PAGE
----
Monthly Archives: October 2013

IPO and the Free Market

In economic theory, humans are utility-maximizing. Utility is the amount of satisfaction one receives from the consumption of a good or service. You might remember the “law of diminishing marginal utility,” in which the consumer gets slightly less satisfaction from every additional piece of pizza consumed.

If we think of this in terms of the IPO model of the individual, utility is effectively input minus output. An individual wants the most possible from his inputs (income and goods consumed) and the least possible from his outputs (work exherted and cost of goods). An individual wants to receive the highest quality good while paying as little as possible for it. He also wants to receive the highest possible income while exherting as little work as possible.

For the individual in a free market economy, the amount of work he exherts as an output will have an effect, immediate or not, on the income he inputs. With that greater input, he is now able to output more money back into his economy, by purchasing more goods and services that he feels will maxmize his utility (or promote his brand). The utility of those goods and services will now motivate him to perform more labor, and thus continue the cycle of ever-increasing the gap between input and output. With an unlimited potential income, the individual is motivated be productive as he pleases or believes possible.

For the individual in the communist system, the inputs are fixed. His work exerted is unlikely to lead to a higher income by which he can afford greater goods and services, so there is no motivation to produce. His utility-maximizing instinct will tell him that because his input will never change, the best thing for him to do would be to do as little work as possible or not at all.

I think this model makes it very clear that the proprietist operating in a free-market capitalist system is a completely sovereign, self-owned entity. He is in control of his own productivity, and therefore his utility. He is in control of his brand, his craft, and his reputation. He is only at the mercy of his customers, who are kept in check by market competition.

The Government Shutdown

I’d like to offer a challenge to Americans during this government shutdown: be mindful of how little your life is impacted by it.

Even more: think about all the money you pay in taxes every year. What else could you do with that money? Could it compensate for the inconvenience you’ve suffered as a result of the government being closed?

Voluntaryism is a philosophy, most compatible with laissez-faire capitalism or anarcho-capitalism in which public goods and services are funded on a voluntary basis. For most of us, this sounds like a preposterous notion; the concept of government as a necessity is hard-wired into our psyche. But for every public good provided by the government (roads, emergency services, military, education), there are practical private models, and I won’t go into detail about them here for this discussion.

How could we ever go from welfare capitalism to a voluntary anarcho-capitalism? The answer is actually relatively simple. On this page, I offered a survey that asked how you would prefer to allocate your tax dollars, if given the opportunity to choose. A choose-where-your-tax goes society is a put-your-money-where-your-mouth-is democracy that effectively privatizes the public sector.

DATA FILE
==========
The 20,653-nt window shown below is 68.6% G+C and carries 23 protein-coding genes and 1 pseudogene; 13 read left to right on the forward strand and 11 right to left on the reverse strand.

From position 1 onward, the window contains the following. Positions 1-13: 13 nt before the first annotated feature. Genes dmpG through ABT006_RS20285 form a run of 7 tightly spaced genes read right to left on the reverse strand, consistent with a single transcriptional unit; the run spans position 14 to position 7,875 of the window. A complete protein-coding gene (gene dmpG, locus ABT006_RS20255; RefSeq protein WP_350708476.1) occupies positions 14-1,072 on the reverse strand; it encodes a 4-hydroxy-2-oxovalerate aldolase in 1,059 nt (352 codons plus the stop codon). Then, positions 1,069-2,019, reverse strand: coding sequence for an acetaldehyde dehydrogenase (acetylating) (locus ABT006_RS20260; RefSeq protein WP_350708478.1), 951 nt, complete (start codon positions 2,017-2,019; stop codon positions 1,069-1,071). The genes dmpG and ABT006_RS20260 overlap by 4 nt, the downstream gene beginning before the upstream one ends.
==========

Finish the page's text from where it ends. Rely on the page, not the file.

Think about it: taxpayers, not politicians, would decide what’s important, and what consequently gets funded. So what if something important gets horribly underfunded? If it negatively affects enough of the population, they’ll correct the mistake next year. Soon, all public services would consist of organizations that have to work hard for taxpayers money, as opposed to the sloppy shitshow most government organizations are (see here for the theoretical argument as to why a fixed income destroys productivity). Eventually, government would dissolve as all public services become either privatized or voluntary.

So how then, would we transition from our current society to one in which taxpayers choose where their taxes go? What government would ever agree to do this? The answer is again relatively simple: proprietist evolution.

While large employers remove income tax from their employees’ checks, self employed people have to submit their taxes to the IRS. Free agents voluntarily give up a portion of their earnings either because they believe in paying taxes, or because they don’t want to be audited and reprimanded for not doing so. If these independent workers (as much as 40% of the workforce) were to join forces, they could themselves vote on tax dollar allocation using means similar to the survey. The free agent nation could then tell the government:

US Treasury,

We the proprietists represent $709,045,266.30 of your total tax revenue. [I made this number up of course]. We believe that this portion of the total tax dollars the government spends this year should be allocated as follows:

[Here would be a list of the free agent’s tax dollar allocation]
$212,076,388.10 on education
$89,209,260.55 on military
$11.00 on welfare
$160,052,979.45 on infrastructure
[…and so on]

Failure to agree to the above allocation will result in our systematic voluntary evasion of taxes, and a $709,045,266.30 loss of revenue to the United States government.

Can you imagine trying to bust 60 million people for evading taxes? Now that would be a government shutdown!